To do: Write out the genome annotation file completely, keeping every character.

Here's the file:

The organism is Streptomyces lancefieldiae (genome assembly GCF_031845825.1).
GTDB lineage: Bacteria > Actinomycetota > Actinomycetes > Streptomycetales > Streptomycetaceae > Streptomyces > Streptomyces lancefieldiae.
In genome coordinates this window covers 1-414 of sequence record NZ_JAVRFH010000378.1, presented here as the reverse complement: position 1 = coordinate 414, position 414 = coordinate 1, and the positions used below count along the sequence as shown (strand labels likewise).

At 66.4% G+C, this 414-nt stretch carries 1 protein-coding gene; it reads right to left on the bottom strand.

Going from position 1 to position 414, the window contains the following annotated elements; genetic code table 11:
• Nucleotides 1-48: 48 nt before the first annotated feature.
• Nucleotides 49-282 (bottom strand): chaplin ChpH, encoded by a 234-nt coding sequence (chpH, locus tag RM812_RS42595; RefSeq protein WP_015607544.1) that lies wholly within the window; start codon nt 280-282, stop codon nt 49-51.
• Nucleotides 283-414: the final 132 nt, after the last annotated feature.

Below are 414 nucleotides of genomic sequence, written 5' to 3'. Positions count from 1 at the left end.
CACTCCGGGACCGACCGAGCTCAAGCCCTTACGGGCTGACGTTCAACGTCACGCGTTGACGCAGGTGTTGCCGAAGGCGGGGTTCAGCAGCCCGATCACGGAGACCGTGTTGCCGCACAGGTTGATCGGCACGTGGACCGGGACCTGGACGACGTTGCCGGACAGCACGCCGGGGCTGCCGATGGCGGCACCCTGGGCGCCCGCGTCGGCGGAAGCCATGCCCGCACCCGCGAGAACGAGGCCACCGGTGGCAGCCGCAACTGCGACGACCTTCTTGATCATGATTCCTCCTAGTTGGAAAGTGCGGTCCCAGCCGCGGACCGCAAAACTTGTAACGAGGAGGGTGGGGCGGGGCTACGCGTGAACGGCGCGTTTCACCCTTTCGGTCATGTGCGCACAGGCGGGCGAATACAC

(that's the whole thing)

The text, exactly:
The organism is Streptomyces lancefieldiae (genome assembly GCF_031845825.1).
GTDB lineage: Bacteria > Actinomycetota > Actinomycetes > Streptomycetales > Streptomycetaceae > Streptomyces > Streptomyces lancefieldiae.
In genome coordinates this window covers 1-414 of sequence record NZ_JAVRFH010000378.1, presented here as the reverse complement: position 1 = coordinate 414, position 414 = coordinate 1, and the positions used below count along the sequence as shown (strand labels likewise).

At 66.4% G+C, this 414-nt stretch carries 1 protein-coding gene; it reads right to left on the bottom strand.

Going from position 1 to position 414, the window contains the following annotated elements; genetic code table 11:
• Nucleotides 1-48: 48 nt before the first annotated feature.
• Nucleotides 49-282 (bottom strand): chaplin ChpH, encoded by a 234-nt coding sequence (chpH, locus tag RM812_RS42595; RefSeq protein WP_015607544.1) that lies wholly within the window; start codon nt 280-282, stop codon nt 49-51.
• Nucleotides 283-414: the final 132 nt, after the last annotated feature.

Below are 414 nucleotides of genomic sequence, written 5' to 3'. Positions count from 1 at the left end.
CACTCCGGGACCGACCGAGCTCAAGCCCTTACGGGCTGACGTTCAACGTCACGCGTTGACGCAGGTGTTGCCGAAGGCGGGGTTCAGCAGCCCGATCACGGAGACCGTGTTGCCGCACAGGTTGATCGGCACGTGGACCGGGACCTGGACGACGTTGCCGGACAGCACGCCGGGGCTGCCGATGGCGGCACCCTGGGCGCCCGCGTCGGCGGAAGCCATGCCCGCACCCGCGAGAACGAGGCCACCGGTGGCAGCCGCAACTGCGACGACCTTCTTGATCATGATTCCTCCTAGTTGGAAAGTGCGGTCCCAGCCGCGGACCGCAAAACTTGTAACGAGGAGGGTGGGGCGGGGCTACGCGTGAACGGCGCGTTTCACCCTTTCGGTCATGTGCGCACAGGCGGGCGAATACAC